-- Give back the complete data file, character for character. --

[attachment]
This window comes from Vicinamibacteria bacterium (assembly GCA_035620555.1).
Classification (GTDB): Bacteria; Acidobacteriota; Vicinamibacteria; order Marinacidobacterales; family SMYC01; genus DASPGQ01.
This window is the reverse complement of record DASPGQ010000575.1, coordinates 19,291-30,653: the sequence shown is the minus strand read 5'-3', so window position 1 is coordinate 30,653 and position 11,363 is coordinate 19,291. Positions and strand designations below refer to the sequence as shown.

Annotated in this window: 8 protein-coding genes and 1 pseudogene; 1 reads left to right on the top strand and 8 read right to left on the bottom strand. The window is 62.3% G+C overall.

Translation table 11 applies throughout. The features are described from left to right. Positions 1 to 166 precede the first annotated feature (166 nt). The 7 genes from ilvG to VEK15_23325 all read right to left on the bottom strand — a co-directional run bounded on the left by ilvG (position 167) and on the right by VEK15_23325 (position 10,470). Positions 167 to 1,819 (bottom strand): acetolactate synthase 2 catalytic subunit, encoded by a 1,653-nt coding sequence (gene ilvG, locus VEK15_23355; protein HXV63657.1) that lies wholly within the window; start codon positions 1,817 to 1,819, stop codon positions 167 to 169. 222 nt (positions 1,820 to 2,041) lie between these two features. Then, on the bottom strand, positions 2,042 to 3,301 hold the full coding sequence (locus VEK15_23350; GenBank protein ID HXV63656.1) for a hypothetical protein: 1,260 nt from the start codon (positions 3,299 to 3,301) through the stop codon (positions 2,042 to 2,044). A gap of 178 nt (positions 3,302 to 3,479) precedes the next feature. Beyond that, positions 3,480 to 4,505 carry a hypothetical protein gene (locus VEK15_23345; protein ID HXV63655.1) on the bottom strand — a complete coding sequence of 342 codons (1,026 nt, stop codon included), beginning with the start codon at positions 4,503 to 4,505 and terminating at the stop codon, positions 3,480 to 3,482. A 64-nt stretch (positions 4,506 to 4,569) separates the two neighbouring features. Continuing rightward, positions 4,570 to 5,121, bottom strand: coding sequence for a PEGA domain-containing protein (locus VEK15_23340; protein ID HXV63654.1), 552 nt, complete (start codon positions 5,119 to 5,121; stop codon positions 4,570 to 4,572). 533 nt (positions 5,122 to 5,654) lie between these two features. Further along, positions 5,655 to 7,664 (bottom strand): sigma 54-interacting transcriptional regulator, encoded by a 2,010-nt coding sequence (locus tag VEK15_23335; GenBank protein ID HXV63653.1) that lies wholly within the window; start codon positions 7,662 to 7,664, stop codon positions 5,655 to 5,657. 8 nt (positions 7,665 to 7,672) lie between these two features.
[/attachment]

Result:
This window comes from Vicinamibacteria bacterium (assembly GCA_035620555.1).
Classification (GTDB): Bacteria; Acidobacteriota; Vicinamibacteria; order Marinacidobacterales; family SMYC01; genus DASPGQ01.
This window is the reverse complement of record DASPGQ010000575.1, coordinates 19,291-30,653: the sequence shown is the minus strand read 5'-3', so window position 1 is coordinate 30,653 and position 11,363 is coordinate 19,291. Positions and strand designations below refer to the sequence as shown.

Annotated in this window: 8 protein-coding genes and 1 pseudogene; 1 reads left to right on the top strand and 8 read right to left on the bottom strand. The window is 62.3% G+C overall.

Translation table 11 applies throughout. The features are described from left to right. Positions 1 to 166 precede the first annotated feature (166 nt). The 7 genes from ilvG to VEK15_23325 all read right to left on the bottom strand — a co-directional run bounded on the left by ilvG (position 167) and on the right by VEK15_23325 (position 10,470). Positions 167 to 1,819 (bottom strand): acetolactate synthase 2 catalytic subunit, encoded by a 1,653-nt coding sequence (gene ilvG, locus VEK15_23355; protein HXV63657.1) that lies wholly within the window; start codon positions 1,817 to 1,819, stop codon positions 167 to 169. 222 nt (positions 1,820 to 2,041) lie between these two features. Then, on the bottom strand, positions 2,042 to 3,301 hold the full coding sequence (locus VEK15_23350; GenBank protein ID HXV63656.1) for a hypothetical protein: 1,260 nt from the start codon (positions 3,299 to 3,301) through the stop codon (positions 2,042 to 2,044). A gap of 178 nt (positions 3,302 to 3,479) precedes the next feature. Beyond that, positions 3,480 to 4,505 carry a hypothetical protein gene (locus VEK15_23345; protein ID HXV63655.1) on the bottom strand — a complete coding sequence of 342 codons (1,026 nt, stop codon included), beginning with the start codon at positions 4,503 to 4,505 and terminating at the stop codon, positions 3,480 to 3,482. A 64-nt stretch (positions 4,506 to 4,569) separates the two neighbouring features. Continuing rightward, positions 4,570 to 5,121, bottom strand: coding sequence for a PEGA domain-containing protein (locus VEK15_23340; protein ID HXV63654.1), 552 nt, complete (start codon positions 5,119 to 5,121; stop codon positions 4,570 to 4,572). 533 nt (positions 5,122 to 5,654) lie between these two features. Further along, positions 5,655 to 7,664 (bottom strand): sigma 54-interacting transcriptional regulator, encoded by a 2,010-nt coding sequence (locus tag VEK15_23335; GenBank protein ID HXV63653.1) that lies wholly within the window; start codon positions 7,662 to 7,664, stop codon positions 5,655 to 5,657. 8 nt (positions 7,665 to 7,672) lie between these two features.